Frank Commentary

As the Irish were halfway through their latest beating at the hands of USC, I was left wondering what might be? Can the Irish be fixed under the current leadership, or is it time to move on?

Irish Athletic Director Jack Swarbrick wasn't offering too much insight into his thought process after Saturday's game, but he did say that he would not meet with current Irish head coach Charlie Weis until probably a week from Monday, or December 8 for those keeping score.

So the Irish and ND fans are left to wonder the fate of Weis and his staff, and so are some very talented recruits that are currently committed to join the Irish in 2009.

That's probably not what anyone wanted to hear, including Weis.

That certainly won't be a good situation for Notre Dame and these top recruits, three of which are set to enroll at Notre Dame in a little more than a month.

And maybe the reason Swarbrick is waiting this long is because he truly doesn't know what to do with Weis. A strong case can be made for either side of the equation.

Watching Notre Dame, it's clearly obvious that the Irish offense has an offensive line problem. Fix the offensive line and are we even having this discussion? With a solid offensive line the Irish would likely sit at 9-3 at this point at worst. That's just the reality of the situation.

Notre Dame cannot run the ball, nor can they pass protect well. James Aldridge, Robert Hughes and Armando Allen have all proven that if you give them a running lane, they'll make good things happen.

Irish quarterback Jimmy Clausen has proven that if you give him time in the pocket he'll make good decisions and throw the ball accurately and make big plays.

Irish receivers Michael Floyd, Golden Tate, Duval Kamara and tight end Kyle Rudolph have all shown the ability to make plays and big plays at that.

So this is an offensive line issue…..it's fundamentals, it's techniques, and it's attitudes. Fix this problem and the Irish are what everyone thought they would be at this point—a budding offense with a very bright future.

The Irish defense has played solid all year. They're not pretty. They give up yards and points, but they've shown up to play in every single game this year. They play gritty. They play hard. They play with emotion. They usually play fundamentally sound football.

In fact, I actually think the defense has played much better than I expected them to this year, and that's a credit to defensive coordinator Corwin Brown and his defensive staff.

We've seen improvement in special teams play, and nobody can argue with the success that Weis has had and is still currently having on the recruiting trail.

When you add all of this up, I come to one conclusion: The Irish are very close to being a good football team.

The next question: Can Weis take them the rest of the way?

I don't know the answer to that question. I used to firmly believe he could. I still believe he can, but a lot of changes need to be made….changes on his staff, but also some changes he'll need to make as well.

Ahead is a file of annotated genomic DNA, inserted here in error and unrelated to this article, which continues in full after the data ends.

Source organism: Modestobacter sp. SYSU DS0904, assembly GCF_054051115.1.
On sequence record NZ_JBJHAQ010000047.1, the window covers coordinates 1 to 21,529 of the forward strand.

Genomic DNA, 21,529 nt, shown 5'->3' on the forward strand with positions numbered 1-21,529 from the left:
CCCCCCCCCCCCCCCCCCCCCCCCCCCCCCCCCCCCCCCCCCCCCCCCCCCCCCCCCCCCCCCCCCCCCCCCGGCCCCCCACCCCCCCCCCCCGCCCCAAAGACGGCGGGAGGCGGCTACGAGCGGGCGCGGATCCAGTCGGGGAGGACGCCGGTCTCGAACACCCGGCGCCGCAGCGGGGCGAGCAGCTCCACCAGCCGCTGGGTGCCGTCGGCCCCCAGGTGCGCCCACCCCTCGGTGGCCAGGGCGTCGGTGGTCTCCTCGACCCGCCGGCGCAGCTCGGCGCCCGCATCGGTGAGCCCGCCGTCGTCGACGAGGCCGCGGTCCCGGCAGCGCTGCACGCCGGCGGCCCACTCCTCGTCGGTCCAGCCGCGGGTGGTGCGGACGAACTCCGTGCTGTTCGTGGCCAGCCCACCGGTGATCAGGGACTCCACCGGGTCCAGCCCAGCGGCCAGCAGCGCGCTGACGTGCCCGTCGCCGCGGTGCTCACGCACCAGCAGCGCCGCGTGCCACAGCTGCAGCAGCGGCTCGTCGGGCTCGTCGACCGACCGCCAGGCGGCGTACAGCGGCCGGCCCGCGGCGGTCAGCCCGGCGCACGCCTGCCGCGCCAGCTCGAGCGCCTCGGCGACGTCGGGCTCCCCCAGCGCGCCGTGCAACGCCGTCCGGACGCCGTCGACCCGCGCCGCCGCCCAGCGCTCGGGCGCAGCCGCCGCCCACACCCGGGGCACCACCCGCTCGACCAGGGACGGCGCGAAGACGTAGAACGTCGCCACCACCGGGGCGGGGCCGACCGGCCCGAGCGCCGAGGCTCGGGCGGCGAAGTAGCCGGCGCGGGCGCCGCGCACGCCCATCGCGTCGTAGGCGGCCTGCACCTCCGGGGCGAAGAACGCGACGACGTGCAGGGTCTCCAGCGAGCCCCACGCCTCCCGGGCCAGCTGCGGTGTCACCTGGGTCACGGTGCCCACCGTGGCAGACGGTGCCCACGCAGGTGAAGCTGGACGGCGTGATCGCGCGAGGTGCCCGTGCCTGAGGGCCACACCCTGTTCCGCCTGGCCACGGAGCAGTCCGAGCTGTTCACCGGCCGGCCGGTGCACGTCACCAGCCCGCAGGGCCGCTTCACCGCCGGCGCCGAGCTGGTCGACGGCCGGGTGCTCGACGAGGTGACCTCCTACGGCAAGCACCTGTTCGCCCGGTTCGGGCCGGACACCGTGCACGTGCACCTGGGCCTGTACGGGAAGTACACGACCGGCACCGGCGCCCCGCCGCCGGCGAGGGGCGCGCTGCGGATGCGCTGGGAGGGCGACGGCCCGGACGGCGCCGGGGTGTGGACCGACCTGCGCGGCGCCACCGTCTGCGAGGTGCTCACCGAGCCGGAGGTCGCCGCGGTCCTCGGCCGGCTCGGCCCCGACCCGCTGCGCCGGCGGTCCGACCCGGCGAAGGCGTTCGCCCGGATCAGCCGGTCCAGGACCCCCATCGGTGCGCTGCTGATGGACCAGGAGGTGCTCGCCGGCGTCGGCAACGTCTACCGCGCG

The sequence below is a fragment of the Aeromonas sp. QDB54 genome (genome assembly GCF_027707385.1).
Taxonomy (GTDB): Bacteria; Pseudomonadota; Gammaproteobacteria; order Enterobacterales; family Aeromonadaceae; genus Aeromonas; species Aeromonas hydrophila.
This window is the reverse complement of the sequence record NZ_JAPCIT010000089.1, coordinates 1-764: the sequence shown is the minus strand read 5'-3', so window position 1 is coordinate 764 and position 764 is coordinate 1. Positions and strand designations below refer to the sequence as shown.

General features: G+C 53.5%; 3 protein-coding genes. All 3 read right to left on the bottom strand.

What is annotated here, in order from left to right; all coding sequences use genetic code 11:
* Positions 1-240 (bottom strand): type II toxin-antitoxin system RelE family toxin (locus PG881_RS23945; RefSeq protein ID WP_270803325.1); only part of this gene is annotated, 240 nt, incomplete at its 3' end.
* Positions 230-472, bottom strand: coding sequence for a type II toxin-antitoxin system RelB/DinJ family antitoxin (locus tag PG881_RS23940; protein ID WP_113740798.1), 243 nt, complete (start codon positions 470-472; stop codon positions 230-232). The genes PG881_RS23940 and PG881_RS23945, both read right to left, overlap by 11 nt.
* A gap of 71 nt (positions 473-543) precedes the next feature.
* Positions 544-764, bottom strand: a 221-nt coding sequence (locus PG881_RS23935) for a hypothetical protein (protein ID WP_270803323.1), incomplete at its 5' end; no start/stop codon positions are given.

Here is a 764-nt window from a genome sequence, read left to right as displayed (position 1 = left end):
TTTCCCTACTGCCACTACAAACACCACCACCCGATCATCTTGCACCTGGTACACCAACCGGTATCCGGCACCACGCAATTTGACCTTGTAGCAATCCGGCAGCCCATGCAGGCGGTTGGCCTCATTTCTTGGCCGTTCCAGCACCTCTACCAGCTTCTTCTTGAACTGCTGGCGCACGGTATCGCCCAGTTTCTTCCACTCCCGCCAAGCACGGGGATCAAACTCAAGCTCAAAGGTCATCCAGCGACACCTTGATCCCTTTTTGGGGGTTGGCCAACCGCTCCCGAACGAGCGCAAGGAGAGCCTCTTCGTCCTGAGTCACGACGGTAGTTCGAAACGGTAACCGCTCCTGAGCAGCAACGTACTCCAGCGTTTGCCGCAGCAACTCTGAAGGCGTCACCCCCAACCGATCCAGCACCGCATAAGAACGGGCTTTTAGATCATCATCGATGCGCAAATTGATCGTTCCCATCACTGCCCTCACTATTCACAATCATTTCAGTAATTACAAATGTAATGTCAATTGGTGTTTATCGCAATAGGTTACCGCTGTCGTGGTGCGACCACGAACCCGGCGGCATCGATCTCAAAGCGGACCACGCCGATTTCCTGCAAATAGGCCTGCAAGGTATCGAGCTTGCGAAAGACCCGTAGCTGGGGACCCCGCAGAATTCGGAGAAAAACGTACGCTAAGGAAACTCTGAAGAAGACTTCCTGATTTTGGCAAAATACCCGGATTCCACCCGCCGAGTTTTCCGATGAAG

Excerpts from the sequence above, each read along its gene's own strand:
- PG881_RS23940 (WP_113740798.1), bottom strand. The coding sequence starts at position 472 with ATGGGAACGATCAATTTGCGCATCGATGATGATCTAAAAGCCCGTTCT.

As I sat there shaking my head at halftime I see Weis walking off the field speaking to a reporter and basically telling her the halftime adjustments they plan to make. Why not just signal the plays over to the opposition? Yes, these were changes I'm sure Pete Carroll and the USC defensive staff strongly anticipated, but why tell them?

That has been one of the problems with Weis…..he talks……too much. I'm sure he realizes that now, but it may be too little too late.

It's a nit to pick, and probably not nearly damning as gaining zero first downs in three quarters against your rival.

So here we sit waiting………waiting……..waiting. It's a big decision for Swarbrick to make. It's has to be a tough one as well. Nobody can argue that Weis has shown he can produce an explosive offense with good offensive line play. Nobody can argue that the defense appears to be heading in the right direction. There's no question that Weis can recruit. Do you throw this all away because the offensive line can't block?

The bottom line is 6-6 isn't good enough. Weis has had four years to teach these players to block. Zero first downs in three quarters of football against your rival is embarrassing.

I don't know the answer. I wouldn't want to have to make the decision. All I do know is that Weis is very close to turning this thing around. I'm just not certain he can take them the rest of the way. I believe he can, but if you're Swarbrick, I think you'd want to be certain. There's too much at stake to be wrong, again.

Any good coach should be able to take this team the rest of the way, and that might be the most damning thing for Weis. Any good coach can now come in and have success. He's made this a much better and more attractive job, and that's a credit to him. It also may mean his demise.


IrishIllustrated.com Top Stories